Maybe it's time for New Yorkers to switch to EVs.
Big cities like London and New York are known, and loved for their hustle and bustle, but across the globe, authorities in big metropolitan areas are starting to combat the thing that makes these cities so vibrant: the noise, and more specifically, loud cars. Every gearhead knows how intoxicating the sound of a beautiful exhaust or engine note can be, and with the mass adoption of EVs, this glorious cacophony of burning fossil fuels may soon come to an end. In the meantime, New York officials want to punish those whose cars make too much noise, and it's doing so my using some pretty advanced tech. We've previously reported on the Big Apple's efforts to curb noise pollution, but it seems like the humans are no longer in control.
New York City's Department of Environmental Protection launched a pilot program in September 2021 that uses strategically placed sound meters to measure the decibel levels of offending vehicles. If a car is too loud, a camera takes a snap, and a computer system automatically sends the offending driver a warning or fine depending on the severity. The new program is unrelated to Governor Kathy Hochul's SLEEP bill, a vicious vendetta against cool-sounding cars that can see New Yorkers face fines of up to $1,000.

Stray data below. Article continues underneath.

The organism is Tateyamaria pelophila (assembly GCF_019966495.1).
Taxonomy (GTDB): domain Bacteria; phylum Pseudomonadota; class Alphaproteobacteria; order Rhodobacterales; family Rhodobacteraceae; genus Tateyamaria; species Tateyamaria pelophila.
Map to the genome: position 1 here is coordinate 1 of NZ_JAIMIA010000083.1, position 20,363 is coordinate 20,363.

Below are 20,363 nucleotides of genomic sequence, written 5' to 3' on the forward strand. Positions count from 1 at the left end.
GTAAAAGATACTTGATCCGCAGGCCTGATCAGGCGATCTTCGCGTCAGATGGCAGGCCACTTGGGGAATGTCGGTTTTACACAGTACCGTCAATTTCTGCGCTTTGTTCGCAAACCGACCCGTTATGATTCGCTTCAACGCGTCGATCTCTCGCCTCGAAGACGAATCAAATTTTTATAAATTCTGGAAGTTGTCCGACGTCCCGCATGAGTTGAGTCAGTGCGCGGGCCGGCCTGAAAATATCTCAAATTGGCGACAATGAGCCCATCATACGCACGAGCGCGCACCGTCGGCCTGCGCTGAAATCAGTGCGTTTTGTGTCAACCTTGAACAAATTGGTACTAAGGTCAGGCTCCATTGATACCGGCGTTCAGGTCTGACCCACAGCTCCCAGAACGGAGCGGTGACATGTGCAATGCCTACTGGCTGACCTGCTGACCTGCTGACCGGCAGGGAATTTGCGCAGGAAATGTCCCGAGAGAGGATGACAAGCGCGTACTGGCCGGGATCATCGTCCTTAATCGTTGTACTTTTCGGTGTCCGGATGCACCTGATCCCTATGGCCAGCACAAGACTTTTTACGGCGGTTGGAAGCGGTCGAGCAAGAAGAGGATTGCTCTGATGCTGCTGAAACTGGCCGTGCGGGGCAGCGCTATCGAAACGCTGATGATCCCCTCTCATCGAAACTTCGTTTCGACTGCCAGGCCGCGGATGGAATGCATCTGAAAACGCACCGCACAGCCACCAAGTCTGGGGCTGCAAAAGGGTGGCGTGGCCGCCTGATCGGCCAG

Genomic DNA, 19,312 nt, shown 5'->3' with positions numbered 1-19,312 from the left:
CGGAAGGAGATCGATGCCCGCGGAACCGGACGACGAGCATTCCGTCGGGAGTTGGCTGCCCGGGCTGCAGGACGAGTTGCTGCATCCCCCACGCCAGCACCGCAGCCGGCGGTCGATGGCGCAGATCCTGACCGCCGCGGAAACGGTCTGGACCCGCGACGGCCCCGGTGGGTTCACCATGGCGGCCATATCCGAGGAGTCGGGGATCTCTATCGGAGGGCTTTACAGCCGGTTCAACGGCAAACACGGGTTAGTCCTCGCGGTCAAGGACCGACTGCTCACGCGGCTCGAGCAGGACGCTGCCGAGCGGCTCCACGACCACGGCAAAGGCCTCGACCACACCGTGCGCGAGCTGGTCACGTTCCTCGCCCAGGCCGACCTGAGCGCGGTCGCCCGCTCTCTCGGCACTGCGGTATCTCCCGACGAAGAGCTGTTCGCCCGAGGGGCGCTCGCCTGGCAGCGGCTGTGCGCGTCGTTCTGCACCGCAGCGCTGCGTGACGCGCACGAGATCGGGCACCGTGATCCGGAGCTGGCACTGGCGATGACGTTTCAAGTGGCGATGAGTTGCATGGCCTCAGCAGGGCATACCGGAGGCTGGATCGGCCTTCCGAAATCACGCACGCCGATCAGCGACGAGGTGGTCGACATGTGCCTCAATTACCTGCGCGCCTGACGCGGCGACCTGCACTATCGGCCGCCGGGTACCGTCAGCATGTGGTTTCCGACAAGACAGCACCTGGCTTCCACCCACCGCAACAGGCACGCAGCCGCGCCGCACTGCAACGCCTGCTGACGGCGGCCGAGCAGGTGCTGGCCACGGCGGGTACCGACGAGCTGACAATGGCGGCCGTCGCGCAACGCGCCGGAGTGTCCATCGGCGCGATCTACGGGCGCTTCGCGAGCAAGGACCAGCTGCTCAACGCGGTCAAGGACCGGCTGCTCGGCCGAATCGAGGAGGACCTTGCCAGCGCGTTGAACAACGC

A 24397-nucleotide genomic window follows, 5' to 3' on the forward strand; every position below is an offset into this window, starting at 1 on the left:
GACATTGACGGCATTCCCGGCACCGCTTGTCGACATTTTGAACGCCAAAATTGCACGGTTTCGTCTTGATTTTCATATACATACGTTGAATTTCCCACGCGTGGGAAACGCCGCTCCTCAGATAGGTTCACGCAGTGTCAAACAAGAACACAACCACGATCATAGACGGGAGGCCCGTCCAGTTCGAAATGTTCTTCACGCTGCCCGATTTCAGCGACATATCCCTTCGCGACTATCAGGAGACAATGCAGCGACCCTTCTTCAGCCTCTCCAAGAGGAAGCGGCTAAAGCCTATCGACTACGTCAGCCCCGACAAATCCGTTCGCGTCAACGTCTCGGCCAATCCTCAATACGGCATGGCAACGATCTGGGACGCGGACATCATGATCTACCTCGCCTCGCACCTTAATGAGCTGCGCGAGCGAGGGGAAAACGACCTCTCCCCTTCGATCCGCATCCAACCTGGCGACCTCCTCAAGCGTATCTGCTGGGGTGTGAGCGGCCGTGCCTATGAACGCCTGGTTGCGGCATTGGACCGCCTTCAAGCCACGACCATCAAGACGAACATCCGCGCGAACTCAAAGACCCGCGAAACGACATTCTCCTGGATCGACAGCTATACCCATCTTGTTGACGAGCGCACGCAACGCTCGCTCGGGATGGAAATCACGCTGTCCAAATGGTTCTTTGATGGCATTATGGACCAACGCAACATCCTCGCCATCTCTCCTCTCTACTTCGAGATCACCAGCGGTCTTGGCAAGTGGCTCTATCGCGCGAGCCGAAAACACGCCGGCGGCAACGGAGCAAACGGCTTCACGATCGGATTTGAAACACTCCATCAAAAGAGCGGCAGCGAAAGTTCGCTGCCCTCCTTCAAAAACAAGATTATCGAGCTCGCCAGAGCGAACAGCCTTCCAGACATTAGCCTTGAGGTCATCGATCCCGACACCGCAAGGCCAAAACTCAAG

The new system is already sending foul-reading messages to owners of loud cars, and a photo of an official order from the New York City DEP sent to the driver of a BMW M3 was recently published on Facebook by a page called Lowered Congress.
The notice reads as follows:
"I am writing to you because your vehicle has been identified as having a muffler that is not in compliance with Section 386 of the Vehicle and Traffic Law, which prohibits excessive noise from motor vehicles. Your vehicle was recorded by a camera that takes pictures of the vehicle and the license plate. In addition, a sound meter records the decibel level as the vehicle approaches and passes the camera."
The order also states that the driver will have to bring their vehicle to a DEP facility where it will be inspected. The order states that showing up and fixing the issue can get you out of a fine. Fail to show, and that fine can reach up to $875, plus additional fees for ignoring the summons.
According to NY City officials, the new program will be evaluated on June 30 and will thereafter be expanded, or shut down. We get that no one wants to hear a straight-piped Honda Civic range through the streets at night, but cut the Ferrari owners, and those rare Lexus LFA drivers some slack.